This Thing Called the Future

This Thing Called the Future

by J.L. Powers

Hardcover

$16.19 $16.95 Save 4% Current price is $16.19, Original price is $16.95. You Save 4%.
View All Available Formats & Editions
Want it by Wednesday, November 21 Order now and choose Expedited Shipping during checkout.

Product Details

ISBN-13: 9781933693958
Publisher: Cinco Puntos Press
Publication date: 04/01/2011
Pages: 208
Sales rank: 844,213
Product dimensions: 6.00(w) x 9.10(h) x 0.90(d)
Lexile: 710L (what's this?)
Age Range: 13 - 16 Years

About the Author

J.L. Powers is the award-winning author of three young adult novels, The Confessional, This Thing Called the Future, and Amina. She is also the editor of two collections of essays and author of a picture book, Colors of the Wind. She works as an editor/publicist for Cinco Puntos Press, and is founder and editor of the online blog, The Pirate Tree: Social Justice and Children's Literature. She teaches creative writing, literature, and composition at Skyline College in California's Bay Area and served as a jurist for the 2014 NSK Neustadt Prize for Children's Literature. She launched Catalyst Press in 2017 to publish African writers. She can be found at www.jlpowers.net, www.powerssquared.com, and www.catalystpress.org.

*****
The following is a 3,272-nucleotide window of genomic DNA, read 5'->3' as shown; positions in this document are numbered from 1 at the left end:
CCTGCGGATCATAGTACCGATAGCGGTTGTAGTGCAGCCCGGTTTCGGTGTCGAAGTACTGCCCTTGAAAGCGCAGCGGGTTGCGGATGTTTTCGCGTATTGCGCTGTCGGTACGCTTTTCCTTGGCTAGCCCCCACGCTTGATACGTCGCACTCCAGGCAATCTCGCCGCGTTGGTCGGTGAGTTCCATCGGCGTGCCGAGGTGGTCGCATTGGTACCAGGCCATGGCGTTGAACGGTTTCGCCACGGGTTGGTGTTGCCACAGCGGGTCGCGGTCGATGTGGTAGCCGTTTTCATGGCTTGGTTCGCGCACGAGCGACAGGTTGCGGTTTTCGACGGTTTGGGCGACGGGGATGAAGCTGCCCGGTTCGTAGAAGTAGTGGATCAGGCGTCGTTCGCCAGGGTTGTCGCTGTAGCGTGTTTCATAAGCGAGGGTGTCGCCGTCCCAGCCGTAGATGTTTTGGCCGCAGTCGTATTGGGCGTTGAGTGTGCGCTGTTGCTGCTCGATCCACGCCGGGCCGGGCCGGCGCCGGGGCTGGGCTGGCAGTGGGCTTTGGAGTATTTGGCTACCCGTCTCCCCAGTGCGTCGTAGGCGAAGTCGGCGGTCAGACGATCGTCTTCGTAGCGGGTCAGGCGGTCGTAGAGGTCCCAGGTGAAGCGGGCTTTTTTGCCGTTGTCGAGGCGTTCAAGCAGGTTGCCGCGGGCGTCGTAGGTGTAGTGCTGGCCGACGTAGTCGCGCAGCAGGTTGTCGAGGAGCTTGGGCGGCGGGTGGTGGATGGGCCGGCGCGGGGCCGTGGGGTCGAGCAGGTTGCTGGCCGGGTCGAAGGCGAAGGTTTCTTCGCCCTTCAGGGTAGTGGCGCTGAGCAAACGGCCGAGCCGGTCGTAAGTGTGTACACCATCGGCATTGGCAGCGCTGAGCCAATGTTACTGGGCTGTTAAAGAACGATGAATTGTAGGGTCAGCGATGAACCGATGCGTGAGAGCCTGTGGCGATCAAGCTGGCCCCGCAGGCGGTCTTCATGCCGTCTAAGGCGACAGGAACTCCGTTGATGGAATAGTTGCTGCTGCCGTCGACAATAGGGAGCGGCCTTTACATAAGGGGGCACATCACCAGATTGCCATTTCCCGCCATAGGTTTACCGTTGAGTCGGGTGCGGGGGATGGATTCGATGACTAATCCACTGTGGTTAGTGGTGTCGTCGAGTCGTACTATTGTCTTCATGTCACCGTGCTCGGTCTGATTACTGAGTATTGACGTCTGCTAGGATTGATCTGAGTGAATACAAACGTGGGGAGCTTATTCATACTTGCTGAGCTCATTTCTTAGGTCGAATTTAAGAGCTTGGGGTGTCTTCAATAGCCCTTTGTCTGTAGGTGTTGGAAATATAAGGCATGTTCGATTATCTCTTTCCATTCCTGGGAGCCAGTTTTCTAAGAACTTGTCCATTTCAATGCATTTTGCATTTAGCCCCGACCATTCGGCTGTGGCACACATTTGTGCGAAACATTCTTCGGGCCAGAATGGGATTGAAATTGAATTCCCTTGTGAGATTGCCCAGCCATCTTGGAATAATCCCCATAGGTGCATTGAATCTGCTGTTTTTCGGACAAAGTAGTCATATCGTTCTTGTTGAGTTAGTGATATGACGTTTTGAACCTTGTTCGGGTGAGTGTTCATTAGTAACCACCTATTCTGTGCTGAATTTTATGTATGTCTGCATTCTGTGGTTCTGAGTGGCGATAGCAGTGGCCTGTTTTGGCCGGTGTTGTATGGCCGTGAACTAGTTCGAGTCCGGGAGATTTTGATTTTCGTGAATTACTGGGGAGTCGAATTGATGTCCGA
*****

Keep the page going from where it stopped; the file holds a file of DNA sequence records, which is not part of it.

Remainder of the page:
Places:

What People are Saying About This

Sarah Ellis

“J.L. Powers takes the challenges and sorrows of contemporary South Africa and renders them powerfully immediate in the character of Khosi, a girl negotiating coming of age in her post-apartheid, AIDS-ravaged country. Provocative, unvarnished, loving.” –Sarah Ellis, professor in the Vermont College MFA program in Writing for Children and Young Adults, and reviewer for The Horn Book and the New York Times.

Deborah Ellis

"From the first words we are drawn into Khosi's world. A great achievement by J.L. Powers."—Deborah Ellis, author of The Breadwinner Trilogy

From the Publisher

“Through the eyes of a conflicted teenager, Powers (The Confessional) composes a compelling, often harrowing portrait of a struggling country, where old beliefs and rituals still have power, but can’t erase the problems of the present. Readers will be fully invested in Khosi’s efforts to secure a better future.” Publisher’s Weekly, March 21, 2011

Customer Reviews

Most Helpful Customer Reviews

See All Customer Reviews